31 August 2016
When was the last time you planned to do something far in advance, only to change your mind at the last minute because something or someone got you thinking differently? Chances are you aren’t the only one who’s changed their mind at the last minute, and as a job seeker, you may find yourself in similar scenarios. For example, you might have to decide between multiple job offers or consider a counter offer from your current employer. While they are both great positions to be in, accepting a counter offer can be a mistake, especially when you’re caught off guard. The counter offer is becoming a more common practice amongst employers that don’t want to risk losing their top talent. Instead of letting an employee go, they will present resigning employees with an incentive (or two) to entice them to stay. It can be tempting to take a counter offer from the company you are already employed with especially if it’s in the form of higher compensation or other perks. However, it’s important to remember why you started looking for a new job in the first place. While a counter offer may address some of your professional concerns now, in most cases, there may be unexpected consequences for this decision, including: Damaged relationships with your manager and coworkers While accepting a counter offer might seem like a good decision at the time, the moment your manager knows that you are considering changing employers, the level of trust they once had for you will be tarnished. Moreover, not only do they know where your motives lie and that you’re interested in moving on, but once word gets around the office that you were offered (and accepted) a counter offer, your coworkers may begin to treat you differently. To put this into perspective, we surveyed approximately 400 job seekers and working professionals and found that nearly 30% of employees who accepted a counter offer ended up leaving within 12 months. On top of this, 64% of those who left within 12 months felt that accepting the offer negatively affected their work relationships. In the end, these damaged relationships have the potential to decrease your level of productivity, affect your collaborative efforts, and eventually force you to consider leaving…again. Other unresolved factors outside of money may continue Since more money is typically what is offered when an employer counters, job seekers make the mistake of thinking this will solve all of their problems. However, before you accept a counter offer, ask yourself if accepting more money will make you happier despite the other reasons why you considered leaving in the first place. Don’t be blinded by a salary increase or any other perks you’re offered if it does not address your main reason(s) for wanting to leave. For example, job seekers may typically look for a new job in hopes of growth opportunities, new challenges, or a company culture. In those cases, an increase in salary would only serve as a short-term fix for a long-term problem. Realizing your employer doesn’t truly value your worth If you tell your current employer that you are leaving and they immediately start to praise your performance and are willing to meet your demands for you to stay, this should raise some red flags. Have you all of a sudden become a more valuable employee and your manager sees your true worth? Probably not, so ask yourself why it took your resignation for them to present their best offer to you. Typically, if an employer offers you a counter, they will probably say just about anything to avoid going through the process of finding a replacement. Therefore, if you know your true worth, but your employer has failed to compensate you for your skills and experience accordingly, stick with your initial decision and move on.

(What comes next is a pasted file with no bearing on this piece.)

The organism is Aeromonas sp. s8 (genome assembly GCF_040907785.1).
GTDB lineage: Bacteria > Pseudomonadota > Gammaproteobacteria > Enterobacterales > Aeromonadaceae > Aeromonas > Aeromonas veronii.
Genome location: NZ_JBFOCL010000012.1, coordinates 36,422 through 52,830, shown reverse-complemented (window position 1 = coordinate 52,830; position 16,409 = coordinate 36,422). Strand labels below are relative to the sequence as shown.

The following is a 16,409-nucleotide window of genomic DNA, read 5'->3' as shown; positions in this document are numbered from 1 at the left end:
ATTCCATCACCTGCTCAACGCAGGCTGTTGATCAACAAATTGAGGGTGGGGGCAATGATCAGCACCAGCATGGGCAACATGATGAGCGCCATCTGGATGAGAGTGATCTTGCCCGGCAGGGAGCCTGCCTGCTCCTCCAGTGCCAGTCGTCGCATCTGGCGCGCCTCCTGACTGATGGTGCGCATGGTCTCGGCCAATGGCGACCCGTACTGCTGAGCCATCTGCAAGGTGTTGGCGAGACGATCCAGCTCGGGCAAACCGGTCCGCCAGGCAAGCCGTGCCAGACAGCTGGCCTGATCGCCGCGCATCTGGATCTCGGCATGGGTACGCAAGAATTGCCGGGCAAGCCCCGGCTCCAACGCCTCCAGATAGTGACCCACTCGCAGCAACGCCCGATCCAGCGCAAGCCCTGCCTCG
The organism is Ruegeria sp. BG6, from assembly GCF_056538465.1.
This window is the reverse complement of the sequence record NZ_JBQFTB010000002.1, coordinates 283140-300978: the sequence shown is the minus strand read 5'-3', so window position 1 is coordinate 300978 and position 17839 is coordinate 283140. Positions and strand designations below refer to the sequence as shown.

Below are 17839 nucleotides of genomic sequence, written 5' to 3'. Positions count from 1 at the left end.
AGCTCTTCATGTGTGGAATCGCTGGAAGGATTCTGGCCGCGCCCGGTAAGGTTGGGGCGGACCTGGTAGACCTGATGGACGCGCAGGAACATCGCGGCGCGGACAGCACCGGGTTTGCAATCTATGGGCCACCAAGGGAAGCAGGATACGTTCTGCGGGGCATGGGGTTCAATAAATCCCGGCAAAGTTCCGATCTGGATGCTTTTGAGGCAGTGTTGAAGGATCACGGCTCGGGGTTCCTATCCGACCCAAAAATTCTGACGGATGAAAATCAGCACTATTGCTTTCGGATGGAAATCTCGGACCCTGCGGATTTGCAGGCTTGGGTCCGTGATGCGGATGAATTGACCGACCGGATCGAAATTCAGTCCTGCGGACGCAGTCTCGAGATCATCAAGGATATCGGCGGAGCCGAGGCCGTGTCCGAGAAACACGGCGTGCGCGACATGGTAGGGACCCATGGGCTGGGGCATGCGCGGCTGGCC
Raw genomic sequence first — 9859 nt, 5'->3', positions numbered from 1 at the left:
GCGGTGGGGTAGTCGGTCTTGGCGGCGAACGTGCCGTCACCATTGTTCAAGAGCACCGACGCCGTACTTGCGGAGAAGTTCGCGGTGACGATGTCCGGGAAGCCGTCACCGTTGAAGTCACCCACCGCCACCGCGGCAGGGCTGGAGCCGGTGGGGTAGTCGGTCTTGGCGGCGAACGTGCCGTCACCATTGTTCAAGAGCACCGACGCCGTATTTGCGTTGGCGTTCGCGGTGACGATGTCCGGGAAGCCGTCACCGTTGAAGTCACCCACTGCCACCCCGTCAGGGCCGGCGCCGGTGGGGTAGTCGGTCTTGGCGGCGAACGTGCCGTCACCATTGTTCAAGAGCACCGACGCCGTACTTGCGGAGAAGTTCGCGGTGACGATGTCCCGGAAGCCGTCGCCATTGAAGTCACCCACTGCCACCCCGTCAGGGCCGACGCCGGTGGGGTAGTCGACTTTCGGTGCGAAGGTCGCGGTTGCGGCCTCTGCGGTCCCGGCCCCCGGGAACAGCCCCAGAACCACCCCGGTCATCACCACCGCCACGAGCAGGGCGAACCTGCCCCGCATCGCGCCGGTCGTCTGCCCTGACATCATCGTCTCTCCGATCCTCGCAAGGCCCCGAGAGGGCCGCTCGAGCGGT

31 August 2016